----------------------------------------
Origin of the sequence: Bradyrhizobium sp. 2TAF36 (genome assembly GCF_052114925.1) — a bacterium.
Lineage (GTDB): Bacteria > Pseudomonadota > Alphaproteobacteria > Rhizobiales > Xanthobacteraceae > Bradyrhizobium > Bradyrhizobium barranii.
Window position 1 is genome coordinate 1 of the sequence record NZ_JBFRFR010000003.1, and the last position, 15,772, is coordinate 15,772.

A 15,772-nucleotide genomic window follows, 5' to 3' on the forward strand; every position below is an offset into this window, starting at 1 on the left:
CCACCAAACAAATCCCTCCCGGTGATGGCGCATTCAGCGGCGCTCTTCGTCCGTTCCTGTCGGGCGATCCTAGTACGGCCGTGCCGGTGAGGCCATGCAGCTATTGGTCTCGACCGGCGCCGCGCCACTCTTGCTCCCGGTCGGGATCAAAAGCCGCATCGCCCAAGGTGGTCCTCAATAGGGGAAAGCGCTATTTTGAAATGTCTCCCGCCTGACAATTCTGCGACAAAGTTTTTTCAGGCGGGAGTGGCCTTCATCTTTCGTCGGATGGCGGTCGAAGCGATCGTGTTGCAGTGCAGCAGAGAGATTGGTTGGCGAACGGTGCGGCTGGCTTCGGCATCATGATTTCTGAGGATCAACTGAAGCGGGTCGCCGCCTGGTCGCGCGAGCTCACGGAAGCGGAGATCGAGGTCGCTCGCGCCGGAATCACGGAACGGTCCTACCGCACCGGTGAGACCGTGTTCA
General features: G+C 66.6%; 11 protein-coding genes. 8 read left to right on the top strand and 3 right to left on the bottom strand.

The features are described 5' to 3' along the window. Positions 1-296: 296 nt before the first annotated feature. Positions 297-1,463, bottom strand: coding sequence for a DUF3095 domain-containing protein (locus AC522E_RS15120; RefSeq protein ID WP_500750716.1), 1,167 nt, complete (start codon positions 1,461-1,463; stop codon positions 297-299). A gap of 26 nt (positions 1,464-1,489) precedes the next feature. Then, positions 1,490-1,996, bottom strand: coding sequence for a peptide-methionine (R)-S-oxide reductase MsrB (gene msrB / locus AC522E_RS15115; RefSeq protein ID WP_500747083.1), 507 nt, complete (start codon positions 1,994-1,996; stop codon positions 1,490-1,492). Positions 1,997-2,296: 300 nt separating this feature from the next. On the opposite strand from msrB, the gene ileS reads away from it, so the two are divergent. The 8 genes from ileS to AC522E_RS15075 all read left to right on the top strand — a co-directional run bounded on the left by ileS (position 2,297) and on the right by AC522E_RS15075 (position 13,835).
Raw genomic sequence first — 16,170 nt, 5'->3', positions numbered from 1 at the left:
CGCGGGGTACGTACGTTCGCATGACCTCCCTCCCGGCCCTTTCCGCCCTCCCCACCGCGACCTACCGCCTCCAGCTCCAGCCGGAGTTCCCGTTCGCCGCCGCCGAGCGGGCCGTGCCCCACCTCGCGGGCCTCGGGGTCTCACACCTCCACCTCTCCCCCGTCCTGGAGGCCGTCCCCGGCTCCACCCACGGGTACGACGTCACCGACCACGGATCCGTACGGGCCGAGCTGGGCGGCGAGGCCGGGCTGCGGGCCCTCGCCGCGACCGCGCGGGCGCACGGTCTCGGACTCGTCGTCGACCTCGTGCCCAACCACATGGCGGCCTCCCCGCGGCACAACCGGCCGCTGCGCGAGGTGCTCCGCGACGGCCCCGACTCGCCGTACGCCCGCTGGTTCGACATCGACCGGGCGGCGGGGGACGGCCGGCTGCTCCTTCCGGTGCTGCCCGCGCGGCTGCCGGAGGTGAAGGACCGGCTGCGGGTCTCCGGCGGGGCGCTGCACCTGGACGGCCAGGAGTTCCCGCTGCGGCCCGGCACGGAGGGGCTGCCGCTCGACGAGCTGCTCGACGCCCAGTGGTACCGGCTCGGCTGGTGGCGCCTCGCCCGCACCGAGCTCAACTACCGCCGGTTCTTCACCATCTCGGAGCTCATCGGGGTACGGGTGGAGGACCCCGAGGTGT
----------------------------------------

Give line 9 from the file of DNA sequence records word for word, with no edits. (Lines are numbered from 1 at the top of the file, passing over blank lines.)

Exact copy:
CGCGGGGTACGTACGTTCGCATGACCTCCCTCCCGGCCCTTTCCGCCCTCCCCACCGCGACCTACCGCCTCCAGCTCCAGCCGGAGTTCCCGTTCGCCGCCGCCGAGCGGGCCGTGCCCCACCTCGCGGGCCTCGGGGTCTCACACCTCCACCTCTCCCCCGTCCTGGAGGCCGTCCCCGGCTCCACCCACGGGTACGACGTCACCGACCACGGATCCGTACGGGCCGAGCTGGGCGGCGAGGCCGGGCTGCGGGCCCTCGCCGCGACCGCGCGGGCGCACGGTCTCGGACTCGTCGTCGACCTCGTGCCCAACCACATGGCGGCCTCCCCGCGGCACAACCGGCCGCTGCGCGAGGTGCTCCGCGACGGCCCCGACTCGCCGTACGCCCGCTGGTTCGACATCGACCGGGCGGCGGGGGACGGCCGGCTGCTCCTTCCGGTGCTGCCCGCGCGGCTGCCGGAGGTGAAGGACCGGCTGCGGGTCTCCGGCGGGGCGCTGCACCTGGACGGCCAGGAGTTCCCGCTGCGGCCCGGCACGGAGGGGCTGCCGCTCGACGAGCTGCTCGACGCCCAGTGGTACCGGCTCGGCTGGTGGCGCCTCGCCCGCACCGAGCTCAACTACCGCCGGTTCTTCACCATCTCGGAGCTCATCGGGGTACGGGTGGAGGACCCCGAGGTGT